Gone are the days when I used to fish through the summer heat.
Call it what you want, “I call it being smart.”
Rarely have my fishing trips gone past noon this summer. On Wednesday, for example, I was on the water before 6:30 a.m. and off the water at noon. I was able to catch fish, enjoy the sunset, avoid the traffic and didn’t come home feeling completely drained of energy.
In the past, I would stay out from sunrise to sunset, which would usually result in me taking at least a day to recover. My mentality back then was to be the first one on the water and the last one off.
Since then, I’ve realized that the most productive time of the day is either in the morning or in the evening. So, I’ve chosen to pick one of those times and leave the heat of the day for those who haven’t learned that lesson yet.
Water temperatures have been in the high 70s to low 80s.
The reaction bite for largemouth bass has been good lately especially when the wind breaks up the surface. There are also a lot of small schools of striped bass found working throughout the sloughs.
Make sure to have your favorite top-water bait ready incase you encounter an active school of fish.
Catfishing remains good during the evening hours and bluegill can still be found in bunches along the shallows.
New Melones Lake
Kokanee fishing has become hit or miss for anglers. To add to the frustration the lake is down to 26 percent of capacity, causing anglers trolling to get their gear caught up in submerged trees while targeting kokanee.
At night, trout are being caught by those fishing around submersible lights with live minnows and power bait. Bluegill are being found in the backs of coves and caught by those using worms for bait.
Catfish are being caught all over the lake, but mostly from the shore during the night on anchovies and clams. Bass fishing continues to be good for numbers as many bass can be found in schools off points and main lake structure.
Bass are being caught on jigs during the day and on top-water baits early in the morning and as the sun is setting. Like New Melones, the kokanee bite has been hit or miss.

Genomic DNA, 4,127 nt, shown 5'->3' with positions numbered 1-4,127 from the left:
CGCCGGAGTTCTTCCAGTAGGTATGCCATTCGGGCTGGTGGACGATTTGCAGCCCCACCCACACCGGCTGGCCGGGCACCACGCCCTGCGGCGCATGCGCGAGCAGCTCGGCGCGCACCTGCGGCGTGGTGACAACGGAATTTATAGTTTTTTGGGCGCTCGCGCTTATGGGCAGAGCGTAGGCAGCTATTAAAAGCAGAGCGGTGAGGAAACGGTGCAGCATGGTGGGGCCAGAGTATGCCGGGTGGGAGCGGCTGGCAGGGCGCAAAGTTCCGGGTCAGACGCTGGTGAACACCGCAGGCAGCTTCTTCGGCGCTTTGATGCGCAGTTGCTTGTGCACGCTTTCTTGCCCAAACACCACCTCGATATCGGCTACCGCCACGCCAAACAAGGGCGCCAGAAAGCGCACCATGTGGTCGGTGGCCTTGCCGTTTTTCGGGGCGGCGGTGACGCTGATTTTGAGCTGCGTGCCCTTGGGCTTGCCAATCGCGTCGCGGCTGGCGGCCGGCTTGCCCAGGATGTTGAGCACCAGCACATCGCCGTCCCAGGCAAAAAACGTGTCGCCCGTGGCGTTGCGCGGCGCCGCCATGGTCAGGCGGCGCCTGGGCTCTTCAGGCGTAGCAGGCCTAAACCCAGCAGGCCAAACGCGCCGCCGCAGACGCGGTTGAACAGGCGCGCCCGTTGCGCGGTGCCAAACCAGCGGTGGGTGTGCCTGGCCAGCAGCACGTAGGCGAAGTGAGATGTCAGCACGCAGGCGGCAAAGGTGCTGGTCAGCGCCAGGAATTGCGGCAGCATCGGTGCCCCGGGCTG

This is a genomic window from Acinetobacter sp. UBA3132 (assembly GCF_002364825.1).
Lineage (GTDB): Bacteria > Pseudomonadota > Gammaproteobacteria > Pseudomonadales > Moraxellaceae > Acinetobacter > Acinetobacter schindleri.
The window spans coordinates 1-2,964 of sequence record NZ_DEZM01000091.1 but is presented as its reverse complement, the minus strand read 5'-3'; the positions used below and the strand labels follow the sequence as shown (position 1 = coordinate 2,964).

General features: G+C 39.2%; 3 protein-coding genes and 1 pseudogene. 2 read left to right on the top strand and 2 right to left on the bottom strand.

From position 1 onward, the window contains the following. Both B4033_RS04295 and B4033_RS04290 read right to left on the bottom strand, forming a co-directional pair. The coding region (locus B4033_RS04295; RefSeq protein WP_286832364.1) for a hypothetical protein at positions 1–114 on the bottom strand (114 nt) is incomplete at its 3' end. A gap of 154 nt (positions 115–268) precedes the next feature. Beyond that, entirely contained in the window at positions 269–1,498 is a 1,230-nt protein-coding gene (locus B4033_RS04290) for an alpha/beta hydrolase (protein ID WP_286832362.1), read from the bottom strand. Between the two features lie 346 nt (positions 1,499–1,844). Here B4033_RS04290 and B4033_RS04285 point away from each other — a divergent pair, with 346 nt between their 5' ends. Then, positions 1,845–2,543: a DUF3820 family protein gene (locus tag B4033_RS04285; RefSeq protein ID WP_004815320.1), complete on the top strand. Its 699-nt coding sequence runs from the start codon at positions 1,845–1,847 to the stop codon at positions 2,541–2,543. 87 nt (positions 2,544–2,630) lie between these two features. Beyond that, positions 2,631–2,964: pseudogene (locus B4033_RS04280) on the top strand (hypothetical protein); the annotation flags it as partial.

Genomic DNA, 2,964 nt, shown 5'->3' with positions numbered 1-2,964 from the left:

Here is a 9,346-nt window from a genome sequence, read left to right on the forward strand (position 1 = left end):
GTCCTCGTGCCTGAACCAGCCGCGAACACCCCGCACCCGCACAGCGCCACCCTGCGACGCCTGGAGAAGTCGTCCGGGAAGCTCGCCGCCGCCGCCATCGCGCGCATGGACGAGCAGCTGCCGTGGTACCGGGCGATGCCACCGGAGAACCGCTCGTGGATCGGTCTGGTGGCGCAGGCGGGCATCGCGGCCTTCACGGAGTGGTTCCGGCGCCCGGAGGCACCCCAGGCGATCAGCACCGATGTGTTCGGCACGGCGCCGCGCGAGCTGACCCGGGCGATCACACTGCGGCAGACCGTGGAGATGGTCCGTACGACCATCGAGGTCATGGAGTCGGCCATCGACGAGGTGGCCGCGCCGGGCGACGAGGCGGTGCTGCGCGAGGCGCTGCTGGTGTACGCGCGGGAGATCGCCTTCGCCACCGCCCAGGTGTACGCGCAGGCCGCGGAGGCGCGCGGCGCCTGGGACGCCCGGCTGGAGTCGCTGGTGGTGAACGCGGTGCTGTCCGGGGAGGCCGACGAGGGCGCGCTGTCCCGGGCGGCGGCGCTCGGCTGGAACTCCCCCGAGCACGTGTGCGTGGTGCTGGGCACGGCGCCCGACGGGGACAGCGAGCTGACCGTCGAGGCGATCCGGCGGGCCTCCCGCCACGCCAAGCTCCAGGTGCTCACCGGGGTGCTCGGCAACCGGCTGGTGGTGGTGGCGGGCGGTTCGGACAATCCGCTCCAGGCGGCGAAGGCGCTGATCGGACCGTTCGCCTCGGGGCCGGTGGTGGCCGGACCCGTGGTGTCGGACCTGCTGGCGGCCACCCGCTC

The lake continues to be at 75 percent capacity making it a little easier on anglers fishing deep. Bluegills continue to provide steady action for those fishing small worms under a bobber around shoreline cover.
Fishing for bass has been fair to good, as there are still a lot of fish to be caught up shallow on shaky head worms. There is also a lot of schooling activity to be found on the lake, as a drop-shotted Roboworm through visible schools of fish has been producing numbers.
The water clarity is great, and the level is higher than all its neighboring lakes.
Kokanee fishing is good for anglers that are getting on the water as soon as the lake opens. Many anglers are being rewarded with early limits once finding the right depth to troll their favorite Kokanee rig. Most anglers are reporting catching kokanee while trolling between 30 and 60 feet deep.
Bluegills have been biting during the day on small worms in the backs of coves and around the dam area. Bass have been pushing the shad into the backs of coves and can be found feeding close to the bank. Bass are being caught at night on spinnerbaits, buzz baits, jigs, and brush hogs. At night, some trout are being caught near the dam while fishing under a submersible light.
If you’re a bass fisherman and you don’t have a Whopper Plopper tied on or at least in your tackle box, you’re truly missing out.
Other than the bait not being weedless, it’s one of the best top-water baits that I have. There are so many things that I like about the bait. Most importantly is the hookup percentage. Rarely do fish strike the bait and not get hooked.
I’ve caught fish on it just about everywhere I fish and my biggest bass while fishing the Whopper Plopper has been 7 pounds. As far as color, I’m not sure it matters. I’ve used several different colors and they all seem to work the same.
To contact Jarod Ballardo email firstname.lastname@example.org